VATICAN CITY – When it was unveiled in late January, the insider book about the “real” Pope John Paul II looked at first glance like the Vatican’s own effort at a pre-beatification biography.
But as the fallout over the next two weeks made clear, the Vatican was not directly involved. Nor was everyone happy that the book was co-authored by the official postulator, or promoter, of Pope John Paul’s sainthood cause, using information that is generally considered confidential.
In addition, several officials thought the book’s simple presentation of the late pope’s reported penitential practices, with little explanation or context, was unwise and counter-productive.
The book reported that Pope John Paul regularly carried out various types of self-mortification. “In his closet, among the cassocks, there was a hook holding a particular belt for slacks, which he used as a whip,” it said.
That news made headlines and prompted questions and even a bit of ridicule by people unfamiliar with the history of penitential practices in the church.
Monsignor Slawomir Oder, the postulator of the cause, teamed up with an Italian Catholic journalist to write, “Why He’s a Saint: The Real John Paul II According to the Postulator of His Beatification Cause.” Apparently no one at the Vatican told him not to write a tell-all book, so he did.
After the fact, however, the displeasure was quietly communicated in a number of ways. For one thing, no active Vatican official attended the book’s presentation at a hotel a few steps from St. Peter’s Square. The Vatican newspaper has not written a word about the book.
Polish Father Adam Boniecki, a longtime aide to Pope John Paul, said bluntly that Monsignor Oder had improperly published “episodes, documents and revelations about the private life” of the late pope.
“It is a surprising and serious thing that it was the postulator who wrote such a book,” Father Boniecki said.
Cardinal Stanislaw Dziwisz was said by Polish sources to have been upset and to have called Monsignor Oder for an explanation.
Top officials at the Congregation for Saints’ Causes refused official comment, but were also described as perplexed and unhappy at the book’s publication. By early February, Monsignor Oder had withdrawn into “total silence” and was refusing to talk about the book, according to his secretary.
The role of postulator of a sainthood cause typically involves quiet investigation and discretion. Sources in Rome with experience in handling these causes said that while Monsignor Oder may not have technically broken any rules, he had acted imprudently on a couple of counts:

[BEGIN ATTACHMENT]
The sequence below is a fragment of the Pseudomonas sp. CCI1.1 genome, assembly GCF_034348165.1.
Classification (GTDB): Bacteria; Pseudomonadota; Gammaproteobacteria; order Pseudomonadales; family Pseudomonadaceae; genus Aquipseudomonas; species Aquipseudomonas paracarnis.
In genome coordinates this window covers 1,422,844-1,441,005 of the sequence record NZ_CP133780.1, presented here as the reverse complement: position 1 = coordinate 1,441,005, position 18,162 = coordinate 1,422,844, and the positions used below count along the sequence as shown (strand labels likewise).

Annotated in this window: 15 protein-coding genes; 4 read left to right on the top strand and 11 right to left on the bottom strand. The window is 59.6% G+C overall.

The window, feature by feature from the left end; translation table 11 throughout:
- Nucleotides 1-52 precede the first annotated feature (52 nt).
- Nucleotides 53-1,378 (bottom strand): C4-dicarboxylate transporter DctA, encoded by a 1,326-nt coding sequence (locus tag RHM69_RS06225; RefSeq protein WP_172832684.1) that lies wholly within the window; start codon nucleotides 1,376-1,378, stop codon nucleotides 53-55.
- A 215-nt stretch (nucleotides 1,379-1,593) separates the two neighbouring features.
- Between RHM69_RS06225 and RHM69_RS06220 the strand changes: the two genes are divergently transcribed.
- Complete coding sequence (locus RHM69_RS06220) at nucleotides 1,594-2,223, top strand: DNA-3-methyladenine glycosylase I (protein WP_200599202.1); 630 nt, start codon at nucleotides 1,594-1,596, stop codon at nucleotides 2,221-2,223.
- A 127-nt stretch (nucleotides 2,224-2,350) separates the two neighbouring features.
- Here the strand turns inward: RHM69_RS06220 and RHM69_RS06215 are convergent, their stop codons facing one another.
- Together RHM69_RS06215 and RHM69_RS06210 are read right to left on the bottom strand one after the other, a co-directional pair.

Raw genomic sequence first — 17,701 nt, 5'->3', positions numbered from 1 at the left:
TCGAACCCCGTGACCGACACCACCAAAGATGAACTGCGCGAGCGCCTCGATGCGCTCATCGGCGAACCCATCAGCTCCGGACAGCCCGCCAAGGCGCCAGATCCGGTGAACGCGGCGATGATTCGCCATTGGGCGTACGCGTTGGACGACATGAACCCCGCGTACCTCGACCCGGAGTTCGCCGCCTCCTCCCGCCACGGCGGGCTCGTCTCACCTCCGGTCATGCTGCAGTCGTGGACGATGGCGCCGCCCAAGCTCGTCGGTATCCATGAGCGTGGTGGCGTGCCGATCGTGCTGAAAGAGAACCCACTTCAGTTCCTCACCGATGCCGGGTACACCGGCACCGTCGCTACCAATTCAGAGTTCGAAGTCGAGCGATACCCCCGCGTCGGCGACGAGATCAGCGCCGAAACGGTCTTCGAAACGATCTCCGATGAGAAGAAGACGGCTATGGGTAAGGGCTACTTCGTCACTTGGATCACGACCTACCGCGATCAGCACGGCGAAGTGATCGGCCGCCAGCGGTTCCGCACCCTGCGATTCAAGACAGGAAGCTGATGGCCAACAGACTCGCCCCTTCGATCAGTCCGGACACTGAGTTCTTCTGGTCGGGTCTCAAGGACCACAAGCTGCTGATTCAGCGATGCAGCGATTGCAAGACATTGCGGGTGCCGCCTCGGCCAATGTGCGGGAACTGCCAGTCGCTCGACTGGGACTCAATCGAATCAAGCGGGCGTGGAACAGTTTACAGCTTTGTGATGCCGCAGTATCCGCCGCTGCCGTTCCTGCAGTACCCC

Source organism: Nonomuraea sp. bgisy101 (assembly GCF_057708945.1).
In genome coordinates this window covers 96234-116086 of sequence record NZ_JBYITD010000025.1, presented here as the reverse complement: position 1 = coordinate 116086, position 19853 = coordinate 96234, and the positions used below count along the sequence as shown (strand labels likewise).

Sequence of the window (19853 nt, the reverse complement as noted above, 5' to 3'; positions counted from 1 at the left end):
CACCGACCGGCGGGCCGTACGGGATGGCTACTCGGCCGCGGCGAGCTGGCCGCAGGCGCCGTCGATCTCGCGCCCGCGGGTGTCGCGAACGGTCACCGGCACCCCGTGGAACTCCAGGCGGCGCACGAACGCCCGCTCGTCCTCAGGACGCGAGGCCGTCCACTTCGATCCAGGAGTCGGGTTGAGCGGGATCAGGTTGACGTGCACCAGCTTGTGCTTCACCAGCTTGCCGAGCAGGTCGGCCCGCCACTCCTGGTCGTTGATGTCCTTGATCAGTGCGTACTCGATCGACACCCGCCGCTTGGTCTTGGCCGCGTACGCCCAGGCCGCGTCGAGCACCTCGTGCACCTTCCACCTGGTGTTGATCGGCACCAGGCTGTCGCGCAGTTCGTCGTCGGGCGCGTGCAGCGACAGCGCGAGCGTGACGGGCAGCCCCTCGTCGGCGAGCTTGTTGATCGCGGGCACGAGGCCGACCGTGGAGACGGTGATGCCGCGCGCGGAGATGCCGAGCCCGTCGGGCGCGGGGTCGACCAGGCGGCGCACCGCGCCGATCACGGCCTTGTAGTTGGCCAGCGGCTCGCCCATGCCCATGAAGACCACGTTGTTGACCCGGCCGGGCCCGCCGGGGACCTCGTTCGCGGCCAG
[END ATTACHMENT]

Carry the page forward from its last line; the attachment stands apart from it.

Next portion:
– If writing a book about the subject of a sainthood cause, the postulator should be careful not to cite information provided by witnesses, because this could make future witnesses reluctant to come forward. This is particularly true if a witness has something to say against a sainthood cause, they said.
“If a witness feels he has to make objections and the next day it’s in the newspapers, people will not be so willing to testify the next time. A postulator has to know these things, but publishing them is an entirely different question,” said one church official.
– Monsignor Oder cited unnamed members of the pope’s Polish entourage as the source of the reports of self-mortification, but it was unclear whether he had asked and obtained their permission to publish this information. And even if he did, such a request might condition people’s answers.
Italian newspapers speculated that the quiet controversy over the book’s publication might even delay the beatification of Pope John Paul. Sources told Catholic News Service that was unlikely; the late pope’s cause is awaiting approval of a miracle, and many believe the beatification could come later this year.
Others wondered if Monsignor Oder would be dismissed as postulator. That, too, seems improbable. “In the past, he might have been replaced. But that’s not the way things are done around here now,” said one Vatican official.
Publishing evidence of a “hidden” side of a would-be saint is not completely new. In 2002, the year before Blessed Mother Teresa’s beatification, the postulator of her cause, Father Brian Kolodiejchuk, posted an article about Mother Teresa’s “dark night of the soul,” detailing her feelings of inner doubt and spiritual darkness.
But in this case, the details of the “crisis of faith” came from Mother Teresa’s own letters, not from witnesses called to testify in the sainthood process. Father Kolodiejchuk’s 2007 book detailing the correspondence, “Mother Teresa: Come Be My Light,” caused quite a stir, especially because Mother Teresa had repeatedly begged for her personal correspondence to be destroyed.
That wish was ignored by her spiritual advisers and others, who felt the letters offered future generations a witness of unique holiness.